The sessions started at 9 A.M. with a session explaining how the day would go. We then went into sessions, where girls could pick one out of four sessions for each of the four time slots. Sessions planned by the Grand Officers included trivia, charades, crafts, coloring, meditation, and dance classes. We then had our worship service given by our Grand Chaplain. After this, Grand Officers and Grand Representatives split up into different meetings to catch up with one another and continue some of the work that we would have done if we were together in person. As Saturday always ends at a Rainbow Patton Weekend, the girls and advisors then had the choice between joining a Netflix party to watch “Bolt” with your Rainbow Family or have a “Dining Room Hangout” where everyone could meet and hang out. Overall, the day was a great success, and the girls all had fun catching up and interacting with their Rainbow Sisters.

DeMolay: Minecraft Connected

Staying connected is an important part of DeMolay and something that has been put to challenge during the time of social distancing. It forces the members to think outside the box and come up with new ways to stay in contact with each other. Although holding a meeting is great, sometimes our youth needs events in which they can have fun with their friends. One way that teenagers know how to do that is through the use of video games. Some of the DeMolay Chapters have created gaming servers to work together and stay in touch.

A few of the Chapters, including Westmoreland and Allentown, have created Minecraft servers. Minecraft is a video game that allows you to create lands and explore the creations of others. It explores a person’s creativity by giving them the chance to create worlds and build things. Both Chapters started the game with the members from their respective Chapter, and have expanded by inviting others to play along. Another event that took place was a movie night, put together by Caleb from Westmoreland Chapter. He invited members throughout PA DeMolay to join in through Discord while they played the most recent Star Wars film. Although a challenge, staying connected is something that the members of DeMolay have done very well.

Autumn Day and Community Day


Every fall, community members, Masonic Leaders and family members gather together to spend time at the Masonic Villages to learn about what they have to offer, and to promote their programs. Food and entertainment are provided to ensure that everyone enjoys their visit.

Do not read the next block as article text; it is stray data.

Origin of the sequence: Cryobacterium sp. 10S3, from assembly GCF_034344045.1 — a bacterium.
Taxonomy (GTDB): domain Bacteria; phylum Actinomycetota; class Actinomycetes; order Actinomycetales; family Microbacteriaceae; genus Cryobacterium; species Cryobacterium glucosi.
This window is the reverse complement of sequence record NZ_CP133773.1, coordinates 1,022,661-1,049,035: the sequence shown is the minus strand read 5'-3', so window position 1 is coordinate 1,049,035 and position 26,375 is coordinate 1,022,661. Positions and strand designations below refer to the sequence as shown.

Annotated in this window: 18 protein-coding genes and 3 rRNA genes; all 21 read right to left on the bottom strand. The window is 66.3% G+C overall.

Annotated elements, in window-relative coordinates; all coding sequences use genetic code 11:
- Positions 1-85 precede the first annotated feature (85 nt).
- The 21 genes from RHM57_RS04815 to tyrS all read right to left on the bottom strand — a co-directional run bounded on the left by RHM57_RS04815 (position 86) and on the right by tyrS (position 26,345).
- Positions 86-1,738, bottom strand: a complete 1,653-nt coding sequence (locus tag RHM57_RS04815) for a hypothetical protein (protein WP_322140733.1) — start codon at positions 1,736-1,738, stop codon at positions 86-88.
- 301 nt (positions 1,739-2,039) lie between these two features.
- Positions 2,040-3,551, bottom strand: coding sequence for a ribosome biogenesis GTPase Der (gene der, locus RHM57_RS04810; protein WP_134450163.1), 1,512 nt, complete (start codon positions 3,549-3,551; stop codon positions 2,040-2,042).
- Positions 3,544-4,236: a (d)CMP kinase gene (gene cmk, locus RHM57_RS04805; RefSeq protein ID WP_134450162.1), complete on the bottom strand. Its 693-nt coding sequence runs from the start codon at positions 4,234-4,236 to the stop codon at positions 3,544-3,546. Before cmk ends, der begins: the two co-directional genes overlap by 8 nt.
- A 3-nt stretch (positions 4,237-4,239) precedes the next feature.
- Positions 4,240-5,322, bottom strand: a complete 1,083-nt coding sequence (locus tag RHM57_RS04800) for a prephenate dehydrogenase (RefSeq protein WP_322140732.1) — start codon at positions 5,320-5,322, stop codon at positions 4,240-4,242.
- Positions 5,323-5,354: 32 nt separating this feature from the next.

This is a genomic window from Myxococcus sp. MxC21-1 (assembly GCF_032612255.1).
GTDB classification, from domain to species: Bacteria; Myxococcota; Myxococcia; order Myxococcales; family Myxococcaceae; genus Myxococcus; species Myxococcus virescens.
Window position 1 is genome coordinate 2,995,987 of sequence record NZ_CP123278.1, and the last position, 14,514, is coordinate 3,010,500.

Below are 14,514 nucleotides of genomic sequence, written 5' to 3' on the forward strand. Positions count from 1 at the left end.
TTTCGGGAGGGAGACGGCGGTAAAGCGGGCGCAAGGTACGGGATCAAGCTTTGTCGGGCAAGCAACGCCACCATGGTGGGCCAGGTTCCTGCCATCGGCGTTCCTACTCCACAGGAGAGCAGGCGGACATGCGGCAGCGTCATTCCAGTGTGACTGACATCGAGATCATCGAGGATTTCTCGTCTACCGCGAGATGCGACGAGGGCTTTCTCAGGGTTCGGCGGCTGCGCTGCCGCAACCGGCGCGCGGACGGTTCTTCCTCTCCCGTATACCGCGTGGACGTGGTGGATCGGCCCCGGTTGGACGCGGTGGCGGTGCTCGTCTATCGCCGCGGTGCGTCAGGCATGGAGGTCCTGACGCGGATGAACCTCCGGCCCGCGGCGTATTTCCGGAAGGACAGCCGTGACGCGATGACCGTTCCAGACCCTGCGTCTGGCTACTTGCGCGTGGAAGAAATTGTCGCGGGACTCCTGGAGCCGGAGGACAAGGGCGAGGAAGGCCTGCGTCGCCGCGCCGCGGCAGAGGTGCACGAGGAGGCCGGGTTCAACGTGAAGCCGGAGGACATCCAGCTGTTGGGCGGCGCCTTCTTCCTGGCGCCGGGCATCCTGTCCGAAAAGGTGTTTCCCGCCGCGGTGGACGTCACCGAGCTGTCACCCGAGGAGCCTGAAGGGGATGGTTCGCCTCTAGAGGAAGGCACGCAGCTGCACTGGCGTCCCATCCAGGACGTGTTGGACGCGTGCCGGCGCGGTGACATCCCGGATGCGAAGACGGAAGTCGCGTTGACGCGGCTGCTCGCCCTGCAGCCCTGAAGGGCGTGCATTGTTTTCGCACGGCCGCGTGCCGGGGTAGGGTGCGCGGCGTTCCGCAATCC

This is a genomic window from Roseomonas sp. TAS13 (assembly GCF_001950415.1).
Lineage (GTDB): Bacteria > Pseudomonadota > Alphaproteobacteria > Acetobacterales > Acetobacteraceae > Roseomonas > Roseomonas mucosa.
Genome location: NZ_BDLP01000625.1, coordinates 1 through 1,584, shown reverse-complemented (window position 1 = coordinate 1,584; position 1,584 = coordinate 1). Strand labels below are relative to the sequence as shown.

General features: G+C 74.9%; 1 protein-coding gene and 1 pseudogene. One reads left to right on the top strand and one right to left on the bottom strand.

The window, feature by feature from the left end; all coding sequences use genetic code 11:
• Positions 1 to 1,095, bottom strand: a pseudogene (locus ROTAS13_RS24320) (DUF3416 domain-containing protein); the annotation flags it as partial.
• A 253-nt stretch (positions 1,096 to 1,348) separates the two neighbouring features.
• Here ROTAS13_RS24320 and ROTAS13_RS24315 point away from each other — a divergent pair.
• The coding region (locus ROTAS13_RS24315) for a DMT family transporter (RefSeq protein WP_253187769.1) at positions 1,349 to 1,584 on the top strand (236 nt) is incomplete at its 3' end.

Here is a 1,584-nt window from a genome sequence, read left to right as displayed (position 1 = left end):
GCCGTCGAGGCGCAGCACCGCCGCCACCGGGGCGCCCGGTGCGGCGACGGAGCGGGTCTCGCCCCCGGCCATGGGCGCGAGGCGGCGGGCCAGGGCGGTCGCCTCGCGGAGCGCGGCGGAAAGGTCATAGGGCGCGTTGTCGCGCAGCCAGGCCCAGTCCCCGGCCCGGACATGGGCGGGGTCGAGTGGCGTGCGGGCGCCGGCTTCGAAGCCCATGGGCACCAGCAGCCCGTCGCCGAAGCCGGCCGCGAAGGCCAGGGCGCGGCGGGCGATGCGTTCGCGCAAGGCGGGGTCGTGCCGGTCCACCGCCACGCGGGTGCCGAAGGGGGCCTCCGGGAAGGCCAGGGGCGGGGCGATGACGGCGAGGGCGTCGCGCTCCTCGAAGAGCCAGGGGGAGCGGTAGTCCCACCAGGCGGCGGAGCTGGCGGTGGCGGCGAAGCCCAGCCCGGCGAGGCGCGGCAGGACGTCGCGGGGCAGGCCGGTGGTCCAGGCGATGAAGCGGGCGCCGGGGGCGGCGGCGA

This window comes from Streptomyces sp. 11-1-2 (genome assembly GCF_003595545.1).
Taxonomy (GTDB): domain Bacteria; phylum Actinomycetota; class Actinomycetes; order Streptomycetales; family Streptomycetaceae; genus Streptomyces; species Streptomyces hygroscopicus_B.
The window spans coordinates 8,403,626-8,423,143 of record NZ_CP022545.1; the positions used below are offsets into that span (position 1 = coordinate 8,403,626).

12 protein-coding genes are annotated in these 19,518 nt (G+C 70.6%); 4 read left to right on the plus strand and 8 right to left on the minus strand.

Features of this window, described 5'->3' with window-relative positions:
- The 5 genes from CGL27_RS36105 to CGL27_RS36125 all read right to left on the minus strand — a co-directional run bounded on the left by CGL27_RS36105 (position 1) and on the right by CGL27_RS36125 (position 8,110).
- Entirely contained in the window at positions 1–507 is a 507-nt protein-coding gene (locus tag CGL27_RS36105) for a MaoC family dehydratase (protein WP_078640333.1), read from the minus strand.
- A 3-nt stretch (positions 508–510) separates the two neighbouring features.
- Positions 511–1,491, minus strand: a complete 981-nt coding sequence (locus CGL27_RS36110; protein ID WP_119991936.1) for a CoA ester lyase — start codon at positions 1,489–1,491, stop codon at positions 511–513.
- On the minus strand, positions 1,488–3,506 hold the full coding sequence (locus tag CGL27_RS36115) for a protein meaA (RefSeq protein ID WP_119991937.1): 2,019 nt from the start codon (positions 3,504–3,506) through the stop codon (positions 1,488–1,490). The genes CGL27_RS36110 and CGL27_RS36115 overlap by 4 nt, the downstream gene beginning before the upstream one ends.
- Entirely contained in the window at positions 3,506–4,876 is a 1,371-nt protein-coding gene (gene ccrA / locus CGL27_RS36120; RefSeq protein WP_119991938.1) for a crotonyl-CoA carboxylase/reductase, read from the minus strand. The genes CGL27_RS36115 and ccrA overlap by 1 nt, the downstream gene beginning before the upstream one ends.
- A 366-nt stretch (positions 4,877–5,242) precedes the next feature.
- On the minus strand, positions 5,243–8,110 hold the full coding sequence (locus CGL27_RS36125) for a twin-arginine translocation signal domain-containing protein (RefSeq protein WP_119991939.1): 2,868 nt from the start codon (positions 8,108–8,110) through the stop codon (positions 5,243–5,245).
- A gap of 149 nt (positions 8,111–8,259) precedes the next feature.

On September 17th, at the Masonic Village in Sewickley, PA, the Community Day Festival will be held. This gathering helps introduce the Masonic Family to the Pittsburgh community. Entertainment, food, crafts and more will available for a small fee. Members of the Masonic Youth Groups will be present to introduce their programming.

The following week, on September 24th, the Masonic Village in Elizabethtown hosts a similar event called Autumn Day. Members from Masonic Organizations and Youth Groups gather to promote their programs as well. Tables are set up for promotional purposes. Food and entertainment will be provided by the hardworking staff at the Masonic Village. A blood drive will be held for anyone that would like to donate. Food that will be available includes hot dogs, sausage, bean soup, french fries, ice cream, popcorn, cotton candy and much more. Masonic Youth Group members will also be afforded the opportunity to spend time with the residents of the Health Care Center to support the programs happening at Autumn Day.

Both festivals are great opportunities to socialize within the Masonic Community and learn about programs you may not have known about. Everyone is invited to join in, so make sure you’re there.

Masonic Youth Groups in the News

Clipping Service shares newspaper stories about Masonic youth groups.

The Masonic Villages Public Relations Department uses a “news clipping service” to track newspaper articles about a variety of Masonic subjects across the Commonwealth, and they feed the Masonic Youth Group articles to us.  Displayed in the picture are just a few of the articles that have recently been seen in Pennsylvania newspapers.  The sources of these range from small-town local weekly papers to larger dailies, and a few of the merchant/shopper publications.  They reach thousands of people, and often just a photo and a 3 line caption is enough to get a message across.  These articles WILL get published almost every time they are submitted IF they are: